Jan de Swart was one of the leaders in the Mid Century Modern movement in Art, Design and “Modern Living” that took place in Los Angeles.

In an article by Elizabeth A. T. Smith, titled “Arts & Architecture & the Los Angeles Vanguard,” she stated,  “In Abstract and Surrealist in America, an important chronicle of contemporary art activity published in New York in 1944, Sidney Janis noted the creative community around Art & Architecture, as well as one particular reason for both its cohesiveness and its cosmopolitan view:  A group of the highest integrity has formed around John Entenza, editor of Arts & Architecture in Los Angeles, Charles Eames, Architect and designer; Herbert Matter, photographer; Ray Eames, [Harry] Bertoia, and Mercedes Carles, artists; and others have pooled their talents and efforts in a co-operative venture…”

 She goes on to say, “The new Arts and Architecture provided rich visual arts coverage, both local and national, with a decided orientation toward modernist abstraction.  Photography by Herbert Matter, and prints, sculpture, and jewelry, and later furniture by Harry Bertoia appeared frequently in the magazine, as did illustrations or articles about the work of other modern artists.  Among those Californians treated most consistently over time in its pages were Peter Krasnow, Knud Merrild, Claire Falkenstein, Tony Rosenthal, Jan de Swart, Ruth Asawa, Ynez Johnston, and June Wayne.  These artists’ generally nonobjective vision, their use of biomorphic or geometric forms, and their affinity to (or actual use of) technological processes represent a cohesive link to the modern architecture embraced in the magazine.  Falkenstein, Asawa, and de Swart each incorporated industrial materials -X- ray film, metal wire, and plastic or aluminum respectively – into their paintings and sculptures, experimenting with the potential of these materials to amplify the language of nonobjective form.  Through the use of these techniques they sought an essential simplicity of expression and communication as well as a profound engagement with contemporary processes.” (Blueprints for Modern Living: History & Legacy of the Case Study Houses, 1989, p. 145-149).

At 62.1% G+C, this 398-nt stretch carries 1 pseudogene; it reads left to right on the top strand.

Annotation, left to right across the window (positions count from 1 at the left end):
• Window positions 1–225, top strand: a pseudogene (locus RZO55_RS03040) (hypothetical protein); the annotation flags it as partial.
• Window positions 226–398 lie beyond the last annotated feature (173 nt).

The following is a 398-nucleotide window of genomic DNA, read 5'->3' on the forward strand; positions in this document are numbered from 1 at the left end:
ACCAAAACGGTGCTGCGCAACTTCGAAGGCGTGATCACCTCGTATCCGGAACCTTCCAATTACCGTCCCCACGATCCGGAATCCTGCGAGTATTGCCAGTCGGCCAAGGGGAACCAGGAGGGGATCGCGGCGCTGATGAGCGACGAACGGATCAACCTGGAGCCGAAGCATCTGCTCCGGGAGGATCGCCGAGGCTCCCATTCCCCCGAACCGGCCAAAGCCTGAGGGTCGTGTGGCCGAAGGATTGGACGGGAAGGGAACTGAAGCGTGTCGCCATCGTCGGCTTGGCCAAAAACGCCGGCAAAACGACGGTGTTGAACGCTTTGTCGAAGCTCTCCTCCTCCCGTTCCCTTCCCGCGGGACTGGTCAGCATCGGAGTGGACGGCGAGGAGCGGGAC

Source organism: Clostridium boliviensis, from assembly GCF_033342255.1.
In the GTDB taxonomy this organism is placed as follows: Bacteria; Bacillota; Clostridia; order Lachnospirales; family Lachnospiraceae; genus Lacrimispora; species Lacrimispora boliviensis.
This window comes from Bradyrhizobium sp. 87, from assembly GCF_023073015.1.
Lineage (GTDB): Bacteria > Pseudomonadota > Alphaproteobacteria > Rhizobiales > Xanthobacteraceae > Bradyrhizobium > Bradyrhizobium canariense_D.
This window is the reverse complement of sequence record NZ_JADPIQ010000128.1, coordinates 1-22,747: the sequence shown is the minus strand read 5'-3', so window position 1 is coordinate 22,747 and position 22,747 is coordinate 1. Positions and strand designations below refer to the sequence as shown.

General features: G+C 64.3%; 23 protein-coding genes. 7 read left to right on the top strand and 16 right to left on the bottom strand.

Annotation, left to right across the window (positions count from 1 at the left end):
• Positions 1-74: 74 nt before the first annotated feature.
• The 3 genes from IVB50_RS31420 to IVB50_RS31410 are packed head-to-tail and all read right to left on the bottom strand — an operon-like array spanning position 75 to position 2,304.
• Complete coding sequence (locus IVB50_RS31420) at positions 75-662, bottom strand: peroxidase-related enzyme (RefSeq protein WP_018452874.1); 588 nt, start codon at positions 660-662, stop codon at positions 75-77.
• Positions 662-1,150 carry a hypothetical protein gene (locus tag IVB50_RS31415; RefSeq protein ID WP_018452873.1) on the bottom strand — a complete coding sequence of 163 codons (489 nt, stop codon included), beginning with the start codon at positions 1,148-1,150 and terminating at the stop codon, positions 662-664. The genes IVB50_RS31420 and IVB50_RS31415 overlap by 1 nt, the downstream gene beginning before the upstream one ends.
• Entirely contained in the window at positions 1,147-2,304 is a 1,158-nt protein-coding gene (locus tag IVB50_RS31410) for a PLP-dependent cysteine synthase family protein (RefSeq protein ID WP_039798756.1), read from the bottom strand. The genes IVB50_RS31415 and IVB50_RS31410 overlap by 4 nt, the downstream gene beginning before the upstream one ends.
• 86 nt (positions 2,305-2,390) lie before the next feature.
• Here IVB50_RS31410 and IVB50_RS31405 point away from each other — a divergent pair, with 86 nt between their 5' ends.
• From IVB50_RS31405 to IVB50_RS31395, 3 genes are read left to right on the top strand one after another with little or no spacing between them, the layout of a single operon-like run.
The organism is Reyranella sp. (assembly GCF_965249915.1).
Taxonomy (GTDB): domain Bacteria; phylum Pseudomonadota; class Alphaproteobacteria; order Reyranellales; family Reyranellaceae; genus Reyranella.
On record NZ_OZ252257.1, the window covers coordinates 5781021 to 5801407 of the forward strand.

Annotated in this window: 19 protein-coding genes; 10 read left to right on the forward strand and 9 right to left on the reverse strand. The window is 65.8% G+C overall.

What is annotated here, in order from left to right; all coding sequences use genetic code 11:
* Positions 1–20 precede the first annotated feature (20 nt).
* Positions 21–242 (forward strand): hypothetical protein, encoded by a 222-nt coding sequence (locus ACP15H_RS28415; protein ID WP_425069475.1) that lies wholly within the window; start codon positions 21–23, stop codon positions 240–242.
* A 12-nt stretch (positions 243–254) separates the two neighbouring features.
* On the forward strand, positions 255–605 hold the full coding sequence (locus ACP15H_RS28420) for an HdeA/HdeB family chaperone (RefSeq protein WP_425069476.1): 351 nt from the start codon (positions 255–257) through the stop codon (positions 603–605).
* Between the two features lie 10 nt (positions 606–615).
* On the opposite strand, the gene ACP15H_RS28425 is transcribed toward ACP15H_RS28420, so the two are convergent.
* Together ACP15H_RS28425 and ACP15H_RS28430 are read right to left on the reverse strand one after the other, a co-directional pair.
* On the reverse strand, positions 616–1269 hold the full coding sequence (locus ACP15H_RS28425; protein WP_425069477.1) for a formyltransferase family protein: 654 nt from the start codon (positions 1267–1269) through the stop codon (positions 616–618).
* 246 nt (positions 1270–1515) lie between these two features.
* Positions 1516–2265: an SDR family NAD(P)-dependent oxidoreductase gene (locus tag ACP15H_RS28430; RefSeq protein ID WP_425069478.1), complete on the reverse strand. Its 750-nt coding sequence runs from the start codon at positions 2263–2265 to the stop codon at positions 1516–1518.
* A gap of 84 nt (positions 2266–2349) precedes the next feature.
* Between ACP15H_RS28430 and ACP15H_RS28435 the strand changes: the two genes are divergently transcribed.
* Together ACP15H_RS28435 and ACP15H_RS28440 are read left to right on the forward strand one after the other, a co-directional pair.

Jan de Swart’s covers were some of the most popular covers of Arts & Architecture:


Jan de Swart

“One is constantly and unendingly amazed at the sense of expanding growth inherent in the broad, rich talents of Jan de Swart. His ideas seem always to create their own methodology and to proliferate into and out of one another in startling profusion.Continuity is always apparent in a developing dialogue of common denominators that give logical meaning to one another, that through a sequence of events build to a concept of the whole, becoming explicitly revealed in his work. Here is taste and judgment, and a unique recognition of that rare moment when a work is at its peak; at its own very best; a deep recognition of that exquisite moment when the material and the idea and the purpose become precisely one.This is not a man who makes arbitrary choices. Each project is surely understood, its nature and its own very special objectives fully comprehended. Only then is it given its own freedom to achieve an ultimate destination. De Swart works through a highly disciplined skill and a deep intuition that involves the most secret components of the materials that come to hand.By nature a scientist, a craftsman and an artist, his work is not only the concept of the inner eye, but of a superbly quickened awareness in a world of discovery.”John D. Entenza, editor of Arts & Architecture and director of the Graham Foundation for Advanced Studies in the Fine Arts

Comments are closed.